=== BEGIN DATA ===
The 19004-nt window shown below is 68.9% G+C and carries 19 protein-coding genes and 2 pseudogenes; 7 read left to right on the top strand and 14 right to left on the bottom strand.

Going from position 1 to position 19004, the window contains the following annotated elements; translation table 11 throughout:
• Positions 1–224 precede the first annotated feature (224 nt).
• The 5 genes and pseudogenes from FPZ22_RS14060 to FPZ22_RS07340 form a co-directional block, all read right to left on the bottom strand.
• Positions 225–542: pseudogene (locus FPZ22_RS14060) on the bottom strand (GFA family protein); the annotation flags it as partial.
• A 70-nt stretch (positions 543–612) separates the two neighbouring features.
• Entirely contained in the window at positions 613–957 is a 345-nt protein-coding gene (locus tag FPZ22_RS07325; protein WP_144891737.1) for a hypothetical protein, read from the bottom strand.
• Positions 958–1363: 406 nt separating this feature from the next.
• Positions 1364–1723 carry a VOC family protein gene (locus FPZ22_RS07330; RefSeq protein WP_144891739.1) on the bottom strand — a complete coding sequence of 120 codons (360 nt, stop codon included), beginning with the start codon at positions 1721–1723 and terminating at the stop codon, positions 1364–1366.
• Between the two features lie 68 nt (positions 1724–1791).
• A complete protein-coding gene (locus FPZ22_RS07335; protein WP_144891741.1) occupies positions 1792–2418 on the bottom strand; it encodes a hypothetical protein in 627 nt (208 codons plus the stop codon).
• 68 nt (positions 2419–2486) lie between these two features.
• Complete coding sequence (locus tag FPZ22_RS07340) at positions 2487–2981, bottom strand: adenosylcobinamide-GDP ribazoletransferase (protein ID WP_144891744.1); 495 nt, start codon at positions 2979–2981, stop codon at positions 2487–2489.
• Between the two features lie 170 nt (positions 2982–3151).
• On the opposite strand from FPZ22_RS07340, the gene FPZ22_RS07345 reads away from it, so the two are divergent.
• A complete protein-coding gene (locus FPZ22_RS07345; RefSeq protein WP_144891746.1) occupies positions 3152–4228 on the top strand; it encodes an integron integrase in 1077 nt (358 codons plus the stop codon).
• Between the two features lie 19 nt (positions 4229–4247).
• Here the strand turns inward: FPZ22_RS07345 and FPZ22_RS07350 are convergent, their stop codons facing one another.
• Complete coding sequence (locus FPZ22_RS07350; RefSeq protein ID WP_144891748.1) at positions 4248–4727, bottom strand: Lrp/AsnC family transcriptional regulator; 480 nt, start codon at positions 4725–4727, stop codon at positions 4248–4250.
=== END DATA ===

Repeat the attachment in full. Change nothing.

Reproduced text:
The 19004-nt window shown below is 68.9% G+C and carries 19 protein-coding genes and 2 pseudogenes; 7 read left to right on the top strand and 14 right to left on the bottom strand.

Going from position 1 to position 19004, the window contains the following annotated elements; translation table 11 throughout:
• Positions 1–224 precede the first annotated feature (224 nt).
• The 5 genes and pseudogenes from FPZ22_RS14060 to FPZ22_RS07340 form a co-directional block, all read right to left on the bottom strand.
• Positions 225–542: pseudogene (locus FPZ22_RS14060) on the bottom strand (GFA family protein); the annotation flags it as partial.
• A 70-nt stretch (positions 543–612) separates the two neighbouring features.
• Entirely contained in the window at positions 613–957 is a 345-nt protein-coding gene (locus tag FPZ22_RS07325; protein WP_144891737.1) for a hypothetical protein, read from the bottom strand.
• Positions 958–1363: 406 nt separating this feature from the next.
• Positions 1364–1723 carry a VOC family protein gene (locus FPZ22_RS07330; RefSeq protein WP_144891739.1) on the bottom strand — a complete coding sequence of 120 codons (360 nt, stop codon included), beginning with the start codon at positions 1721–1723 and terminating at the stop codon, positions 1364–1366.
• Between the two features lie 68 nt (positions 1724–1791).
• A complete protein-coding gene (locus FPZ22_RS07335; protein WP_144891741.1) occupies positions 1792–2418 on the bottom strand; it encodes a hypothetical protein in 627 nt (208 codons plus the stop codon).
• 68 nt (positions 2419–2486) lie between these two features.
• Complete coding sequence (locus tag FPZ22_RS07340) at positions 2487–2981, bottom strand: adenosylcobinamide-GDP ribazoletransferase (protein ID WP_144891744.1); 495 nt, start codon at positions 2979–2981, stop codon at positions 2487–2489.
• Between the two features lie 170 nt (positions 2982–3151).
• On the opposite strand from FPZ22_RS07340, the gene FPZ22_RS07345 reads away from it, so the two are divergent.
• A complete protein-coding gene (locus FPZ22_RS07345; RefSeq protein WP_144891746.1) occupies positions 3152–4228 on the top strand; it encodes an integron integrase in 1077 nt (358 codons plus the stop codon).
• Between the two features lie 19 nt (positions 4229–4247).
• Here the strand turns inward: FPZ22_RS07345 and FPZ22_RS07350 are convergent, their stop codons facing one another.
• Complete coding sequence (locus FPZ22_RS07350; RefSeq protein ID WP_144891748.1) at positions 4248–4727, bottom strand: Lrp/AsnC family transcriptional regulator; 480 nt, start codon at positions 4725–4727, stop codon at positions 4248–4250.